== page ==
April 2021 Notable News

April 2021 Notable News

Eating mushrooms, lowering your BMI, personalized vaccines, a rare plant compound, and targeted treatments are all ways to treat or prevent cancer, which is a good thing, because it looks like cancer alters your cardiovascular health, and the entire cancer landscape is going to change in the next 20 years, so the more mushrooms you can eat, the better.

People seem to either love or hate mushrooms. A 2019 survey puts mushrooms on the top ten list of the most hated vegetables, but now their popularity is on the rise, and with good reason. Those little fungi could reduce your cancer risk, reports psu.edu. A study from Penn State University showed that people who eat a lot of mushrooms, about 1/8th to 1/4th cup daily, had a 45 percent lower cancer risk than those who did not eat mushrooms. All mushrooms are rich in vitamins, nutrients, and antioxidants, so any variety provides the cancer preventing benefits. Mushrooms are also the highest dietary source of a unique cell-protecting antioxidant called ergothioneine. Learn more about the study here, and for an interesting and deep dive all about mushrooms, check out this article at civileats.com.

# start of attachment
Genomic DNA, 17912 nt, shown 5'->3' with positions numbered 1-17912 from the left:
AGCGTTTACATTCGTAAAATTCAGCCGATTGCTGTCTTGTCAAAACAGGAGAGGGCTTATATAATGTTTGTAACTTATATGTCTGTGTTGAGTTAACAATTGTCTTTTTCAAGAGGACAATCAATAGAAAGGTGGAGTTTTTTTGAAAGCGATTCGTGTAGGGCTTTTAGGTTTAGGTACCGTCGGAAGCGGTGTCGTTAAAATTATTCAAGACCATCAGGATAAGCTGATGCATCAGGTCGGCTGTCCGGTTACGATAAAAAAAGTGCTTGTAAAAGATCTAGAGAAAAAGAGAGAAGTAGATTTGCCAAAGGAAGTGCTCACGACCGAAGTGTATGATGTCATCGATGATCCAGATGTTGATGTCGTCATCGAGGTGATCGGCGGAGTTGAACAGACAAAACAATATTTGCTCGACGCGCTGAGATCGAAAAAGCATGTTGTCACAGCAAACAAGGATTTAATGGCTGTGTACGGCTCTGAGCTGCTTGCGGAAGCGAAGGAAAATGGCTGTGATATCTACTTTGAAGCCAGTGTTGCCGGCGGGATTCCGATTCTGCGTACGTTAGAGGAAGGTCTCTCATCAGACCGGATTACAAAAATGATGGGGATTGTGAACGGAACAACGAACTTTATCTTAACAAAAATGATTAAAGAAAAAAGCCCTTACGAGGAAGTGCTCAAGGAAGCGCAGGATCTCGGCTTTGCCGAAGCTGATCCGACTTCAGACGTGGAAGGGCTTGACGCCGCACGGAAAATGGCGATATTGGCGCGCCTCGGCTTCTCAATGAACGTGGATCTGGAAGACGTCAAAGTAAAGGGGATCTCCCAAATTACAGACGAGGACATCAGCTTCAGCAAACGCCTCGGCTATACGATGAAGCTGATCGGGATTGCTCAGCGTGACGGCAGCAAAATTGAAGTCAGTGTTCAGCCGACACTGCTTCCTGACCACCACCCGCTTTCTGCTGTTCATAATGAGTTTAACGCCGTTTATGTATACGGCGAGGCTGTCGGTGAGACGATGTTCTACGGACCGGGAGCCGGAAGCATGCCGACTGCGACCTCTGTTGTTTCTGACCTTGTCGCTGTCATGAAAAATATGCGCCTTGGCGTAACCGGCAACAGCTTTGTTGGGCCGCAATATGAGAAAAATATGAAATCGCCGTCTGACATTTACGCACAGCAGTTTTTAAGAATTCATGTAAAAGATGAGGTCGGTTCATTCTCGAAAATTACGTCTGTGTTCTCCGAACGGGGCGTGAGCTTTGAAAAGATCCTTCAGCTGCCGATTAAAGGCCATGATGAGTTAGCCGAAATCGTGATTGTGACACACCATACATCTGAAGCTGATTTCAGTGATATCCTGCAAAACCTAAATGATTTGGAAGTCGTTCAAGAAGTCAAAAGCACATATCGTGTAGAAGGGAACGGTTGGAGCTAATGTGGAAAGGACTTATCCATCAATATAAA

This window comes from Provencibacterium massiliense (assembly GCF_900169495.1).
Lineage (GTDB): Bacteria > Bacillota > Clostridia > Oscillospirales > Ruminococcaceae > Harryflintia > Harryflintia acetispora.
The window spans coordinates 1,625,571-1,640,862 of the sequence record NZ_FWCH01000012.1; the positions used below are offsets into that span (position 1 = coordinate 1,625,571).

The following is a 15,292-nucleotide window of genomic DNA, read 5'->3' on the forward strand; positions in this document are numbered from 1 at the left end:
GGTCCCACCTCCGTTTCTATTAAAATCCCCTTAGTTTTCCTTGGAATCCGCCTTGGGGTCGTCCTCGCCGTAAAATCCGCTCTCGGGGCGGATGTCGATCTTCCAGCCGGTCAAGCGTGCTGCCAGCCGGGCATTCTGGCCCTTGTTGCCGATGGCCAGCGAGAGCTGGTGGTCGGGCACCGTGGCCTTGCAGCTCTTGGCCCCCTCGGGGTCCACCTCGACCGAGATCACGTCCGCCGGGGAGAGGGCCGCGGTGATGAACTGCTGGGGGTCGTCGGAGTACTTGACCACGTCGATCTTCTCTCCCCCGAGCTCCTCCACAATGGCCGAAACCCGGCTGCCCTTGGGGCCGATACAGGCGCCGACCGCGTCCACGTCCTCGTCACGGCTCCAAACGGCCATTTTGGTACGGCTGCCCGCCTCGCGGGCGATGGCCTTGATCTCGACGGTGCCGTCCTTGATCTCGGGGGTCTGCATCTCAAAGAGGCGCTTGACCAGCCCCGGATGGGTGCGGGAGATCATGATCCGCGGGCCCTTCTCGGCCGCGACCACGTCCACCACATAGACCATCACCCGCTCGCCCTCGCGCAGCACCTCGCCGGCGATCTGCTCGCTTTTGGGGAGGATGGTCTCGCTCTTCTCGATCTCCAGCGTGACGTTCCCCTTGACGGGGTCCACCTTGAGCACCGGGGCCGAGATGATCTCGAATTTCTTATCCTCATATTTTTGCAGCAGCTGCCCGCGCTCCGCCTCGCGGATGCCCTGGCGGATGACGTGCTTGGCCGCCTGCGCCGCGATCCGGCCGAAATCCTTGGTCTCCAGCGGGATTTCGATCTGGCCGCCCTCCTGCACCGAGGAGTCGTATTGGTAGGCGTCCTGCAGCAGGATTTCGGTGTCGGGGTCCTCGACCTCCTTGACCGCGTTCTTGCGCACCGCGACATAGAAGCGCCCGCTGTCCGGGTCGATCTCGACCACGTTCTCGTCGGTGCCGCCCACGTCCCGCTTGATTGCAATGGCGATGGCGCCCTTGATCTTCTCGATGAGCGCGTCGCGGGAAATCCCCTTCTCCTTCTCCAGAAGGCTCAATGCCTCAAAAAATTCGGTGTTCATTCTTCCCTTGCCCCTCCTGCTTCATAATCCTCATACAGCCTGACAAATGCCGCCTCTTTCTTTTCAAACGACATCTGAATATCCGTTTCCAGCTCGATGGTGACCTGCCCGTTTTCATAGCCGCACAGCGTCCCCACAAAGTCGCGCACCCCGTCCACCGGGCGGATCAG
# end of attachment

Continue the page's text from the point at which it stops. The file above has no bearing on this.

Mushrooms are low in calories and high in protein so they are a great dietary addition if you are trying to lower your BMI, which you may want to consider if you’ve had breast cancer. A new study shows that women who have been diagnosed with breast cancer have a higher risk of being diagnosed with a second cancer if their weight increases, reports breastcancer.org. The study found that women who had an increased body mass index (BMI) after breast cancer treatment also had a seven percent greater risk of a second primary cancer, a 13 percent greater risk of an obesity related cancer, an 11 percent greater risk of a second breast cancer, and a 15 percent greater risk of a second estrogen-receptor-positive breast cancer. The 13 types of cancer linked to being overweight and obese include multiple myeloma, thyroid cancer, pancreatic cancer, and uterine cancer. Find more about the study and the other cancers linked to obesity here.